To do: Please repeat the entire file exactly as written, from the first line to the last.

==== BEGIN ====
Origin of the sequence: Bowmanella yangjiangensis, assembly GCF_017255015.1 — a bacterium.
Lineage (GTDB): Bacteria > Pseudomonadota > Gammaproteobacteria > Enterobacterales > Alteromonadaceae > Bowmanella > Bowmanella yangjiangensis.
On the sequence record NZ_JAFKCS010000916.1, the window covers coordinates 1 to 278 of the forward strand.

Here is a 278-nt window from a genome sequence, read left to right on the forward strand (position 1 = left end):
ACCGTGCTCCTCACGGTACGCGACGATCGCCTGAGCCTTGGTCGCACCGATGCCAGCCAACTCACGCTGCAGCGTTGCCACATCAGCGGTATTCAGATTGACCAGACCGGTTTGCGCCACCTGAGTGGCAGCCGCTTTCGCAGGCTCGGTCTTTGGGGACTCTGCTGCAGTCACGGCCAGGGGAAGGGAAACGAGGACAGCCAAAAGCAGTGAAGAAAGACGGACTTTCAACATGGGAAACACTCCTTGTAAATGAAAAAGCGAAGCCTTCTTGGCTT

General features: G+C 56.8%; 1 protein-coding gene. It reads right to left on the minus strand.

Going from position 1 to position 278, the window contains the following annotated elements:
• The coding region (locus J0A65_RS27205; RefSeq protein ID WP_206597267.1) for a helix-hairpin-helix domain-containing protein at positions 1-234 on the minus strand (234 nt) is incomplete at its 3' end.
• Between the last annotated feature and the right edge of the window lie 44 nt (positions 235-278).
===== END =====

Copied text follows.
Origin of the sequence: Bowmanella yangjiangensis, assembly GCF_017255015.1 — a bacterium.
Lineage (GTDB): Bacteria > Pseudomonadota > Gammaproteobacteria > Enterobacterales > Alteromonadaceae > Bowmanella > Bowmanella yangjiangensis.
On the sequence record NZ_JAFKCS010000916.1, the window covers coordinates 1 to 278 of the forward strand.

Here is a 278-nt window from a genome sequence, read left to right on the forward strand (position 1 = left end):
ACCGTGCTCCTCACGGTACGCGACGATCGCCTGAGCCTTGGTCGCACCGATGCCAGCCAACTCACGCTGCAGCGTTGCCACATCAGCGGTATTCAGATTGACCAGACCGGTTTGCGCCACCTGAGTGGCAGCCGCTTTCGCAGGCTCGGTCTTTGGGGACTCTGCTGCAGTCACGGCCAGGGGAAGGGAAACGAGGACAGCCAAAAGCAGTGAAGAAAGACGGACTTTCAACATGGGAAACACTCCTTGTAAATGAAAAAGCGAAGCCTTCTTGGCTT

General features: G+C 56.8%; 1 protein-coding gene. It reads right to left on the minus strand.

Going from position 1 to position 278, the window contains the following annotated elements:
• The coding region (locus J0A65_RS27205; RefSeq protein ID WP_206597267.1) for a helix-hairpin-helix domain-containing protein at positions 1-234 on the minus strand (234 nt) is incomplete at its 3' end.
• Between the last annotated feature and the right edge of the window lie 44 nt (positions 235-278).